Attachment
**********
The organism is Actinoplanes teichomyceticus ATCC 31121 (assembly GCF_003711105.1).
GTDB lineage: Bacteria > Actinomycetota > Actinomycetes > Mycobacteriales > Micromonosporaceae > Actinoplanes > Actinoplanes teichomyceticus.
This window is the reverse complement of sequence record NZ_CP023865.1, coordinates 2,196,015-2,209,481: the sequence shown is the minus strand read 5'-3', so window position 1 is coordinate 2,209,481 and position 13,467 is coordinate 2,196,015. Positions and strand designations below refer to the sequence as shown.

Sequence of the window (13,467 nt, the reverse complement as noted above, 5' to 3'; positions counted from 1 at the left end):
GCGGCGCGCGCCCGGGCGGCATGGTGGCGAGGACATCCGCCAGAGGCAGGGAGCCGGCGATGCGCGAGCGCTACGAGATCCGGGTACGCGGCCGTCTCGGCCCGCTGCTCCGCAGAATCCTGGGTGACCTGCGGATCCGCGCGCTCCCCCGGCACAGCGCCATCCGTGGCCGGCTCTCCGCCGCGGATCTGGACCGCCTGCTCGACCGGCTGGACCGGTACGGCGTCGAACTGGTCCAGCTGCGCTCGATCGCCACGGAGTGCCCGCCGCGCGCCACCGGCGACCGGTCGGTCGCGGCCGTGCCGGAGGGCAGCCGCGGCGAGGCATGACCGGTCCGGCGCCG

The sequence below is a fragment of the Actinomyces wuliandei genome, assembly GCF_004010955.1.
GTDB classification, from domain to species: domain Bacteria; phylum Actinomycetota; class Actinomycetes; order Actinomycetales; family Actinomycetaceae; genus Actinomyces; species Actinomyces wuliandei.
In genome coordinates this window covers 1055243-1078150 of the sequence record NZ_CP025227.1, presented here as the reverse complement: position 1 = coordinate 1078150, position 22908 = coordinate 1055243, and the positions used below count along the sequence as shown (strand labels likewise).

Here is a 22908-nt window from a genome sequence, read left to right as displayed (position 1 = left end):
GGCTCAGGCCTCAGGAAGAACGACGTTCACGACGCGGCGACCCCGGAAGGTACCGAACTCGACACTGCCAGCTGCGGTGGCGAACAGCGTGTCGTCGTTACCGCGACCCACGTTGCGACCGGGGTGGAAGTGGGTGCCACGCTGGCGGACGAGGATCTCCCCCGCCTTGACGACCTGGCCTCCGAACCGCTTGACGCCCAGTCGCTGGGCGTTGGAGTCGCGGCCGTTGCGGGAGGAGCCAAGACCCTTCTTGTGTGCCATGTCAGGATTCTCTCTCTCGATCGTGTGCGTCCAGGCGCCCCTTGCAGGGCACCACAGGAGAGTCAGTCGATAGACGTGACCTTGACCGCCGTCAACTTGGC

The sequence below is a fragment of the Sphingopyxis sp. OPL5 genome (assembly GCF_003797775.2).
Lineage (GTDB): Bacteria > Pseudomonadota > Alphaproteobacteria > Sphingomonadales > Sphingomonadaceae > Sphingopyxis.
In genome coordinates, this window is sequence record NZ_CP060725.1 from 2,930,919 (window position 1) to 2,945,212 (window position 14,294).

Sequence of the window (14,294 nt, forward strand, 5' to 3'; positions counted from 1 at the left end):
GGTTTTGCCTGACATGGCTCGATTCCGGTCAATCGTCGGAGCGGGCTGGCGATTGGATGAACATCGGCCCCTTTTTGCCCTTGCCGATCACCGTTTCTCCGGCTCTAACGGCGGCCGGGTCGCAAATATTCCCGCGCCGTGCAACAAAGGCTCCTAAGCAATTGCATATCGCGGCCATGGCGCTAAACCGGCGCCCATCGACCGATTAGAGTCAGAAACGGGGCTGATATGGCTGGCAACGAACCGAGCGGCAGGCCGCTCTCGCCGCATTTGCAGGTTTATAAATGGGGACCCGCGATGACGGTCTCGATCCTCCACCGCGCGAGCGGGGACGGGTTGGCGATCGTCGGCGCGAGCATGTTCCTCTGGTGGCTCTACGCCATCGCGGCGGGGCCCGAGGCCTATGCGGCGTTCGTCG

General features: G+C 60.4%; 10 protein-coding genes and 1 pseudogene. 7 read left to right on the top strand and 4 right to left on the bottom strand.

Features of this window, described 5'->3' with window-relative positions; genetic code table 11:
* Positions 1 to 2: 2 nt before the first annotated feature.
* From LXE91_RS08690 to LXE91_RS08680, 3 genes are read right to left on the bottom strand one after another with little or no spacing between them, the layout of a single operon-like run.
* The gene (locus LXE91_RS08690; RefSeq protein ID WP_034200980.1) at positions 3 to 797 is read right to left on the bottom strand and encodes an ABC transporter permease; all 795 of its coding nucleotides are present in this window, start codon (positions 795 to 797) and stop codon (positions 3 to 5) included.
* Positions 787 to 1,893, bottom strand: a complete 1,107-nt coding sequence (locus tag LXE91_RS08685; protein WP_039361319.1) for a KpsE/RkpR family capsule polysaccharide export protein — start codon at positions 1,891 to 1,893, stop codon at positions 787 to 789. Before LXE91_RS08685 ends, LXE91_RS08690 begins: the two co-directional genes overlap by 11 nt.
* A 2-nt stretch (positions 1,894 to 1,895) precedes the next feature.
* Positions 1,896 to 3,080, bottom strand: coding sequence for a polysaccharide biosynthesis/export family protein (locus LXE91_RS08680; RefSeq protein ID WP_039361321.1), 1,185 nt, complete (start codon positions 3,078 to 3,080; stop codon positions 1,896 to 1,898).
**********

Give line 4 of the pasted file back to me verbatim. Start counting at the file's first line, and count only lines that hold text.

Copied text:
Sequence of the window (13,467 nt, the reverse complement as noted above, 5' to 3'; positions counted from 1 at the left end):